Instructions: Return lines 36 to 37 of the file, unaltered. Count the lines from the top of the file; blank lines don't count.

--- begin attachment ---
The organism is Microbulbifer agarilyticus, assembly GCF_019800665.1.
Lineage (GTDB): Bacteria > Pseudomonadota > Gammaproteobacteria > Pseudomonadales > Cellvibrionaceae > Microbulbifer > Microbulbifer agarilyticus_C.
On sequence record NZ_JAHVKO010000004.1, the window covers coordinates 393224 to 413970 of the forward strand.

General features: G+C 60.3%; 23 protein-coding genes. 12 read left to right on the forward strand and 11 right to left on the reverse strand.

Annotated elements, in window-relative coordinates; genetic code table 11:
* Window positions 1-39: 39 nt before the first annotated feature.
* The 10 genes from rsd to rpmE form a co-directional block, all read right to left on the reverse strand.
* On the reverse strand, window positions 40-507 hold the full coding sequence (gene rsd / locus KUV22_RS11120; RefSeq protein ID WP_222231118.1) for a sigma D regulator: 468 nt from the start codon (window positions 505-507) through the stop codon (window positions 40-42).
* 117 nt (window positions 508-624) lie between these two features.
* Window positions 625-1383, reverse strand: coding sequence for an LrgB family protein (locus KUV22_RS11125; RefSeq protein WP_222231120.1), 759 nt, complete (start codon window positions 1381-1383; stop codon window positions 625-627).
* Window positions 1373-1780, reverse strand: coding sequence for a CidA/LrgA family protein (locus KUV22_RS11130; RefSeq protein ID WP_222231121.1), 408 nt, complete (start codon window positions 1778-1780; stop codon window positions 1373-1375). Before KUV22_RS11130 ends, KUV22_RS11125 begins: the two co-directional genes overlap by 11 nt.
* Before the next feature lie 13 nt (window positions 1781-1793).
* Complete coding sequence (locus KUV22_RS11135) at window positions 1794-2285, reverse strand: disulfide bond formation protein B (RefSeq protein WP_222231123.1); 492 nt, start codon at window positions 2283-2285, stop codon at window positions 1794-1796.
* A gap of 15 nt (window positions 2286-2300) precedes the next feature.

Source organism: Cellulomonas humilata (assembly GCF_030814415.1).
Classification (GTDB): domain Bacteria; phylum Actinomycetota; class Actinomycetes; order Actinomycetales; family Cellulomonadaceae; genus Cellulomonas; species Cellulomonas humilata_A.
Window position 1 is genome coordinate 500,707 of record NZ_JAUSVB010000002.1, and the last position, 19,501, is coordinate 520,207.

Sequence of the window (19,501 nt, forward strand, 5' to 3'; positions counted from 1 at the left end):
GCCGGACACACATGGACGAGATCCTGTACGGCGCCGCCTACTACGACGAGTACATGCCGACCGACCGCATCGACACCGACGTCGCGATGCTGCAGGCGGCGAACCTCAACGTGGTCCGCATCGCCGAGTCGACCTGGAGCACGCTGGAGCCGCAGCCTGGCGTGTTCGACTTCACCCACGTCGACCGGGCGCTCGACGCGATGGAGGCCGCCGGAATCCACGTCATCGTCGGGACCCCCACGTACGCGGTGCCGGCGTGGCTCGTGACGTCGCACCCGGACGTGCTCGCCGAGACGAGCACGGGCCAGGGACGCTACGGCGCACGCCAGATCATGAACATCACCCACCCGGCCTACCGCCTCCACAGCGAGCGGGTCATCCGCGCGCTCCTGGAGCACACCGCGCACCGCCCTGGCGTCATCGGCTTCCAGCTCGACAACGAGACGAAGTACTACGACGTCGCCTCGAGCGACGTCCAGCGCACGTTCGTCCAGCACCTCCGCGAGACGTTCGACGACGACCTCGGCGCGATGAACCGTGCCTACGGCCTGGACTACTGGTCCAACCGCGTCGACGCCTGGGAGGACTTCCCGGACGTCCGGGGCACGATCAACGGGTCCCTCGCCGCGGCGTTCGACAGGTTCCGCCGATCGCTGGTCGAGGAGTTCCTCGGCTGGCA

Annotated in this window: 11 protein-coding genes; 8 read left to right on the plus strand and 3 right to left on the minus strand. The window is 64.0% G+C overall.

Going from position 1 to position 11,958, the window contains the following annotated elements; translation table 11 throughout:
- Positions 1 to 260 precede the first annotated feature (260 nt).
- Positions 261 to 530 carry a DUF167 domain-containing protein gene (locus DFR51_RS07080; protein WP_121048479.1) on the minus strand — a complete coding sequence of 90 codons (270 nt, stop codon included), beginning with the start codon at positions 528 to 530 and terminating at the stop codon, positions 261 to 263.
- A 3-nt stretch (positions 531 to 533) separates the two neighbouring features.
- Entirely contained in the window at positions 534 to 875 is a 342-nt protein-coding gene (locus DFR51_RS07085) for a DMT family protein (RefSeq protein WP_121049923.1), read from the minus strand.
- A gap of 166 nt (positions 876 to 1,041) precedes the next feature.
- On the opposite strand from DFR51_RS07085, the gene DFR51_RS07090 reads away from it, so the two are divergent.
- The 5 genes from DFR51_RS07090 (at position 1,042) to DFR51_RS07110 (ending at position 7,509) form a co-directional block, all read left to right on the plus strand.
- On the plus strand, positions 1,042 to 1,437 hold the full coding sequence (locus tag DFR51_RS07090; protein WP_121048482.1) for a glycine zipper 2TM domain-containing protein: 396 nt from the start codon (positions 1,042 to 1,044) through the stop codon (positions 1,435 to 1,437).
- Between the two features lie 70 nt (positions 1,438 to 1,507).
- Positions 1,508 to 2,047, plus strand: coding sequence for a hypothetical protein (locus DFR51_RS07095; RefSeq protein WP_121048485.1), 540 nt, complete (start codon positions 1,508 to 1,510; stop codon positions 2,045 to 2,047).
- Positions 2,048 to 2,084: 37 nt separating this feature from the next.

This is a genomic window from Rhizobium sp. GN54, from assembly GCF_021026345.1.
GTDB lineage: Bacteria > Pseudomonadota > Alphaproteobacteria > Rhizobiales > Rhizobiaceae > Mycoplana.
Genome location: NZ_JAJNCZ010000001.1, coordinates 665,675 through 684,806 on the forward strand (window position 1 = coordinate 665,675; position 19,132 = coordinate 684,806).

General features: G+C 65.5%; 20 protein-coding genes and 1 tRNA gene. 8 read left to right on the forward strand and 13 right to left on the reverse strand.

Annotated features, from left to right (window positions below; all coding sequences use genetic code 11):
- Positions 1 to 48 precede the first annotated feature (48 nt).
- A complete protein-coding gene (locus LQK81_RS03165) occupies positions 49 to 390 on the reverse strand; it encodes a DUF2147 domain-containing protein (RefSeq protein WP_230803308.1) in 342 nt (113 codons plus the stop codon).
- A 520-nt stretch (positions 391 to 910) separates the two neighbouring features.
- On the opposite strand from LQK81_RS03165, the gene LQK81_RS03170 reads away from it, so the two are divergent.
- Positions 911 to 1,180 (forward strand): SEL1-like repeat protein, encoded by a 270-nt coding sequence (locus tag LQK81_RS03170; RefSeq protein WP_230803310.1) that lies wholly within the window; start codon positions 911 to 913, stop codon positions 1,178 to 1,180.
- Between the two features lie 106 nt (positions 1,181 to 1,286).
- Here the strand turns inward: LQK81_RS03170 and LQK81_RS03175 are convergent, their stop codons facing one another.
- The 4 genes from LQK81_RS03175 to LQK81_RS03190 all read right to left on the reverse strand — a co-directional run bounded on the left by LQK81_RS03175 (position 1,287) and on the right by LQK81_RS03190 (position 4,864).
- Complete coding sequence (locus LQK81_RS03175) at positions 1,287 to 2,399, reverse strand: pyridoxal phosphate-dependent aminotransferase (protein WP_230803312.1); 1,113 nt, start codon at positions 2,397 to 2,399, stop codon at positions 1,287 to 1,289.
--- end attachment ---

General features: G+C 65.5%; 20 protein-coding genes and 1 tRNA gene. 8 read left to right on the forward strand and 13 right to left on the reverse strand.

Annotated features, from left to right (window positions below; all coding sequences use genetic code 11):